Abstract 17174: Predictors of Stent Thrombosis after Everolimus-Eluting and Paclitaxel-Eluting Stents: The Pooled SPIRIT Randomized Trial Experience at Two Years of Follow-Up
Background: Stent thrombosis (ST) is a devastating consequence of stent implantation. We sought to identify predictors of ST from a large cohort of patients treated with contemporary drug-eluting stents.
Methods: Data were pooled from the SPIRIT II, III, and IV randomized trials of the Xience V everolimus-eluting stent (EES) vs. the Taxus Express paclitaxel-eluting stent (PES). ST was adjudicated according to ARC definitions, and multivariable logistic regression was used to assess independent predictors of ST. Current data to 1 year is provided herein; 2-year data will be available at the time of presentation.
Results: A total of 4988 patients were included, with 31 definite/probable ST events occurring at one year. Of these events, 17 were early ST (less than 30 days), and 14 were late ST (30 days to one year). Independent baseline clinical and angiographic predictors of overall 1-year ST included: smoking, diabetes, presence of a side branch >=2 mm, LAD target vessel, prior MI, angina severity and randomization to PES. In a model including procedural factors as well, the use of bailout stents and treatment of >=2 lesions were the only additional factors associated with ST. Early ST was associated with baseline as well as procedural factors including smoking, LAD target vessel, number of stents implanted, randomization to PES and maximal balloon pressure. In contrast, late ST at one year was solely related to baseline factors including current smoking, presence of side branch >=2mm, and diabetes. Randomization to EES was protective from overall 1-year ST in both the baseline and full models. Two-year data will be available at the time of presentation and models will be re-run with this additional data.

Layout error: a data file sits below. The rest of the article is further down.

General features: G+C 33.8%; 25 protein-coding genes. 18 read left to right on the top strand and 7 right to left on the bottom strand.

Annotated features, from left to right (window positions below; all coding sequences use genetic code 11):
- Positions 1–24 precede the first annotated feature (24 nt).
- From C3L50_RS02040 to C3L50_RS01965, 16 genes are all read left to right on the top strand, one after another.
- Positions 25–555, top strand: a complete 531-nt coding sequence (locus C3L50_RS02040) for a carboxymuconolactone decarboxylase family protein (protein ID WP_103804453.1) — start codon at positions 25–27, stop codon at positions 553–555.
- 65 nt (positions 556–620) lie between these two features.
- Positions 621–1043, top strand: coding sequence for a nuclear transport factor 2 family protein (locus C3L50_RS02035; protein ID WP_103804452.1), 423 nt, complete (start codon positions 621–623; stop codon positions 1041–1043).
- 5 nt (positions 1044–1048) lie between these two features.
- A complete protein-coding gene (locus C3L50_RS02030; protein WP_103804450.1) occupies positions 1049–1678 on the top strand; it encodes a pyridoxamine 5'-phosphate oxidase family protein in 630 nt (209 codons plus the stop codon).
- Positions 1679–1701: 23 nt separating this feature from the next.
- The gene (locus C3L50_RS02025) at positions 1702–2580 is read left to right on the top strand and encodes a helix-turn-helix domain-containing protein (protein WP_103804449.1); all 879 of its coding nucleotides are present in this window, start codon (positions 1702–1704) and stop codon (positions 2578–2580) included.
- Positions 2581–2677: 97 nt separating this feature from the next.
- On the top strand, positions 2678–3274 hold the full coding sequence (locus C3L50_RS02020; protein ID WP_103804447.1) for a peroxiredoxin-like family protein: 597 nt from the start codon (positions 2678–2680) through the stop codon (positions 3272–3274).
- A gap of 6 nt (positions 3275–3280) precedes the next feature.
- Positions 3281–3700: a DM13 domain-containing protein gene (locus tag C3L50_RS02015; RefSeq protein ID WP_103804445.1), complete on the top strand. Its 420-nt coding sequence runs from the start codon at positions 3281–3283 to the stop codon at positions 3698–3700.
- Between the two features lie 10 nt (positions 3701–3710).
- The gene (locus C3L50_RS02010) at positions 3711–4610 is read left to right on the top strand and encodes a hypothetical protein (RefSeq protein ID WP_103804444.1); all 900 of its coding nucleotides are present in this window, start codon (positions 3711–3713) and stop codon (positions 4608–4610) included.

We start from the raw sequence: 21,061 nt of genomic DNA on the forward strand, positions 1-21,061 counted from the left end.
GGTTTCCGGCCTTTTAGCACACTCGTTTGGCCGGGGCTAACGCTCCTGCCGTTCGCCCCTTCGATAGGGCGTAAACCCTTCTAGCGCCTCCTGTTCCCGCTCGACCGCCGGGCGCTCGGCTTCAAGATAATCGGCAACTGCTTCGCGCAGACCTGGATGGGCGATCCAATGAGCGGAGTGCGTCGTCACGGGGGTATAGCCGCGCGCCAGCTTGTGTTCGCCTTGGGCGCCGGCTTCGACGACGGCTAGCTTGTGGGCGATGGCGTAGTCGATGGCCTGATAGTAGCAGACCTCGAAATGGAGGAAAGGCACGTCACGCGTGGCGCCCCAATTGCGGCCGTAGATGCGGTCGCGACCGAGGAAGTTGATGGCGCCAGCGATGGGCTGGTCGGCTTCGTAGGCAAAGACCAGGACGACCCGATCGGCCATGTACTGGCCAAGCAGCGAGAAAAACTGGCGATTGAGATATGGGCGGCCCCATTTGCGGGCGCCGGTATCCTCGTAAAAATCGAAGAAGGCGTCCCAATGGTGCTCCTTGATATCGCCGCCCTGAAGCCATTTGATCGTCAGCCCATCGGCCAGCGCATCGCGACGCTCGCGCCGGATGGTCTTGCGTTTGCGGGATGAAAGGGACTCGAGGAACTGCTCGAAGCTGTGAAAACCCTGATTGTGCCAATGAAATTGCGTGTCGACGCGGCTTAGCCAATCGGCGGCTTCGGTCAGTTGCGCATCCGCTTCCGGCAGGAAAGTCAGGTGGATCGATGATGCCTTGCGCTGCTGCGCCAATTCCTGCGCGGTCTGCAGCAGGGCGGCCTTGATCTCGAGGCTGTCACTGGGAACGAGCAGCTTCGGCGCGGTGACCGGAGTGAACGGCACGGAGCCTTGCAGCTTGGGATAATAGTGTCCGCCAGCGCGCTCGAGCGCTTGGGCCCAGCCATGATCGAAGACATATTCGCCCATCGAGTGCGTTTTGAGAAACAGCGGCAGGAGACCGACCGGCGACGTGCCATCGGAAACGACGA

Conclusions: In a pooled analysis from the SPIRIT trials, baseline rather than procedural factors best predicted overall ST, and especially late ST to one year. Randomization to EES was an independent predictor of freedom from one year ST. Two-year data will be presented, and will provide further insights into the long-term safety of EES and PES.
- © 2010 by American Heart Association, Inc.